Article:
Sorting or matching cards with beautiful images on them is a wonderful activity for someone in the mid to late stages of Alzheimer’s/ dementia! I had a hard time finding ones that weren’t too juvenile, so I made my own.  I found that using old calendars (buy 3 at a time so you have a spare!) was an easy and cost-effective way to get some really beautiful images. I bought some calendars from The Sierra Club that were on sale for a couple of dollars at the local bookstore that were perfect. February and March are good times to find calendars on sale but you can go online and find them any time of the year- Look for past years for better prices. I was lucky and got mine at AC Moore for $1.99 on the sale rack in March. Almost everyone can appreciate nature images (including me!….I absolutely love looking at these.)  Any calendars with pictures that might appeal to your loved one with Alzheimer’s will work.  You could also use your own photos or even art or travel books if you can find them for a good price.

Calendars      Caledar Stand     Calendar-Laminator Image

I have a Scotch brand laminator that I purchased at BJ’s- the big warehouse store.  I paid about $30.00 for it on sale and the plastic laminating sheets are about $12.00 for a box of 65. If you just need the laminator for this one time project, ask around and hopefully you can borrow one.  (Most offices have a laminator and you could just buy a box of the laminator pages.) I cut 40 cards (2 of each image) to measure 5 X 6.5 with a scrapbooking paper cutter and mounted them (with just a dab of glue from glue stick) on card stock paper. You don’t have to use a special paper cutter machine but I found it easier and much more accurate.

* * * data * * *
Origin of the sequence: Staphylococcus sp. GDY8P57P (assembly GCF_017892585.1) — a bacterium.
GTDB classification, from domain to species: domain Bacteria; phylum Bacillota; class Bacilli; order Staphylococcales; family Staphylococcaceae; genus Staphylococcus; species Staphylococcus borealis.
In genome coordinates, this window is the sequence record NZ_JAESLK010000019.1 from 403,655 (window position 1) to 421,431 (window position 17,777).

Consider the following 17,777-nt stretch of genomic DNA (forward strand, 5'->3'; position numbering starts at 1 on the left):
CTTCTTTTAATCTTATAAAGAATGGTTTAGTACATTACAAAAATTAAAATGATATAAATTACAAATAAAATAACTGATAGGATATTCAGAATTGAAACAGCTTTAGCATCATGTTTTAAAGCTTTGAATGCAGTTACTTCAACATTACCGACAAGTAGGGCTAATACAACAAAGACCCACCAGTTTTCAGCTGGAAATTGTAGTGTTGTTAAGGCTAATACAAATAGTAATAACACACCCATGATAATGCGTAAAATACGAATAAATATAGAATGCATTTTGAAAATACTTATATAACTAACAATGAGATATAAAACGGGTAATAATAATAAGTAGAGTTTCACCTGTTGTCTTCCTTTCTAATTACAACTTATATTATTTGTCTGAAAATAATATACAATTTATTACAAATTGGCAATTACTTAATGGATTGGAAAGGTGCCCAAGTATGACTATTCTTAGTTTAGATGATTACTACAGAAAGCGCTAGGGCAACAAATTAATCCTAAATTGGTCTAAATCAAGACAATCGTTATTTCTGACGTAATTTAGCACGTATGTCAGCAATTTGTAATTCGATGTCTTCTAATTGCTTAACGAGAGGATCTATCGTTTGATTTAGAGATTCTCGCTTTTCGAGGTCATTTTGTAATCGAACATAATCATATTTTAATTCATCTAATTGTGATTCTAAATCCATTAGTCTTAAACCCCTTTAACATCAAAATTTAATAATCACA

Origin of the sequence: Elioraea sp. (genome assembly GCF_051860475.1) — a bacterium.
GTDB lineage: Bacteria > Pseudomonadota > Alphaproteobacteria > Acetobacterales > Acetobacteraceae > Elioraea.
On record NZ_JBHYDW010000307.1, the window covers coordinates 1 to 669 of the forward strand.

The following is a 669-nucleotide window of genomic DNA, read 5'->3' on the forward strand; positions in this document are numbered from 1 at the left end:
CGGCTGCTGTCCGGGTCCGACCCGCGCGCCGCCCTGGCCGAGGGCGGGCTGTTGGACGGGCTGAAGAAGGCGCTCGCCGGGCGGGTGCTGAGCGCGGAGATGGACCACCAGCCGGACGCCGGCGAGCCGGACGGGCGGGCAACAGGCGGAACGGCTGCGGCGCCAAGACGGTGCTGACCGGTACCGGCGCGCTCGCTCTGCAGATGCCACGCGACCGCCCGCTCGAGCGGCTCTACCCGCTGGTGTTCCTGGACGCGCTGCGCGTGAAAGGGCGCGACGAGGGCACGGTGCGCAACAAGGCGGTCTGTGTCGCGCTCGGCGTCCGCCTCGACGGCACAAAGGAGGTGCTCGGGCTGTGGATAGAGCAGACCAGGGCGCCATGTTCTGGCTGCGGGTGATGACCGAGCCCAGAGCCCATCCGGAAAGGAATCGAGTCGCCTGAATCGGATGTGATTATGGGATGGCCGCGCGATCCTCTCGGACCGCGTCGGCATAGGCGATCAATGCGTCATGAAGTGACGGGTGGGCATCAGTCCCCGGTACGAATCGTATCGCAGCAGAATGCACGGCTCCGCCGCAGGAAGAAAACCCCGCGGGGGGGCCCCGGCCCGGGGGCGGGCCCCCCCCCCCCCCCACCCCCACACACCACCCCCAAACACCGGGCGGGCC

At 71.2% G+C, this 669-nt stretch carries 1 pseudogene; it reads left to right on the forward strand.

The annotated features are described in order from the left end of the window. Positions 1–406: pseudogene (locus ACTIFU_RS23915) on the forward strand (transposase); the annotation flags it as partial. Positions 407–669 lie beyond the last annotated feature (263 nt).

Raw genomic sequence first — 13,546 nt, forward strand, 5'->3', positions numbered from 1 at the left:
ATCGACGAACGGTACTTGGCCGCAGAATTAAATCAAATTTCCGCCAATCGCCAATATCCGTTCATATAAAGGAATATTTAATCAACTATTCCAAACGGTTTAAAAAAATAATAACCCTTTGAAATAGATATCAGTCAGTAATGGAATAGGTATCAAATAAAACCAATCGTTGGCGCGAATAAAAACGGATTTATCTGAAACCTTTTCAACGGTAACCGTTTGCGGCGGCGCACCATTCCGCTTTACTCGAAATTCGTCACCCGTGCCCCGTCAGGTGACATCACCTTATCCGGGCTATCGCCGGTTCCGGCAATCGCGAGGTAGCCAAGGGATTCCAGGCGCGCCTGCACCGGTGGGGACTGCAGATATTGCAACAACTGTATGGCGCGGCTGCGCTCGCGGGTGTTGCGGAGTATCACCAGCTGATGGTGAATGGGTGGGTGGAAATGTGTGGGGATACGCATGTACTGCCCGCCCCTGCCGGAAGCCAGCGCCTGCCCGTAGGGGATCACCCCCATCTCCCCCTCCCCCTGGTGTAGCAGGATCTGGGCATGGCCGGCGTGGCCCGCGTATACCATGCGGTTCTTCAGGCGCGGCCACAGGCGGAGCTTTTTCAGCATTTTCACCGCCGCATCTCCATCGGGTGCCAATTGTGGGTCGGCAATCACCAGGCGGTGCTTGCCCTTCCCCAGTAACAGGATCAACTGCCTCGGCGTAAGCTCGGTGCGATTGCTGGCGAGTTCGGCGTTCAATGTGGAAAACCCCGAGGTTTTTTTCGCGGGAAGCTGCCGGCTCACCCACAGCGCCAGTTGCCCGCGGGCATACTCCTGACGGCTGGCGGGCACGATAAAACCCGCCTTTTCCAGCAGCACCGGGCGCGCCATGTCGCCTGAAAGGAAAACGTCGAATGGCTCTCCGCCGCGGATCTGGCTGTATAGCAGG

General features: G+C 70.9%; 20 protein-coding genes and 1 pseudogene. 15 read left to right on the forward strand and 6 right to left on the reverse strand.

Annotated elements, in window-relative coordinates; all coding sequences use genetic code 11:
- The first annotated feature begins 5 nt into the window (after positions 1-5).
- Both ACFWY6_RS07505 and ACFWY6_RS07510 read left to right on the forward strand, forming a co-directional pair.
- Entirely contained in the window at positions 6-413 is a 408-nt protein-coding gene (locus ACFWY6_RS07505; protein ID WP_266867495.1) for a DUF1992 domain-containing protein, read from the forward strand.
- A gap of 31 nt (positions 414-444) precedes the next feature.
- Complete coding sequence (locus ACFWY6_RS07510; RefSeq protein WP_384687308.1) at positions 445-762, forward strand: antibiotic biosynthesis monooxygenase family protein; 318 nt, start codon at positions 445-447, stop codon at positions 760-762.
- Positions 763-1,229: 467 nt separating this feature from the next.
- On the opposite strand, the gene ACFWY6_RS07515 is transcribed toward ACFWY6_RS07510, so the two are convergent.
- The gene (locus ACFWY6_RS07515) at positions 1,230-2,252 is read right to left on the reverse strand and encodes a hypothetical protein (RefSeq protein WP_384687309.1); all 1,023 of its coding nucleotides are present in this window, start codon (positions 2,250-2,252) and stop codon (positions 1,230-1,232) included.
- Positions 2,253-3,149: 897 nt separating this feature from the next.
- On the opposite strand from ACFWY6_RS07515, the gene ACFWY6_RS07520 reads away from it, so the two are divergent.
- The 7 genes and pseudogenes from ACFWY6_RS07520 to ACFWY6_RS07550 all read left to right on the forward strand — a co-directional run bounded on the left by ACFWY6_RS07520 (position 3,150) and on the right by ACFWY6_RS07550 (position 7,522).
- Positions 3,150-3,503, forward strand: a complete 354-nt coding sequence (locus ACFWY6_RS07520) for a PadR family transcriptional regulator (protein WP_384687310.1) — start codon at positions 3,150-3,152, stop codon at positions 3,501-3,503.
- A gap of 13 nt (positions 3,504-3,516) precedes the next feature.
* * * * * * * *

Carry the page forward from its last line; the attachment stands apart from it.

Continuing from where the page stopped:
Use one color of card stock so that “Concentration Memory” game can be played, although I find these cards are used for matching and sorting by most of my participants/ residents.. If a person has limited short-term memory, sorting/matching the cards is much less frustrating than playing a memory game with them.
NOTE: when you cut the excess laminated plastic around the cards, leave at least a 1/8″ border of plastic so that they can’t be peeled apart!

As with puzzles, checkers, or anything with multiple pieces, it is up to the caregiver to make sure that they don’t get lost or “taken”.  I laminate constantly because I have found that  everything lasts longer and can be wiped off.
This project takes some time to do but my Residents use them every day – so it is well worth the time! It’s a great assignment for a capable volunteer too.  

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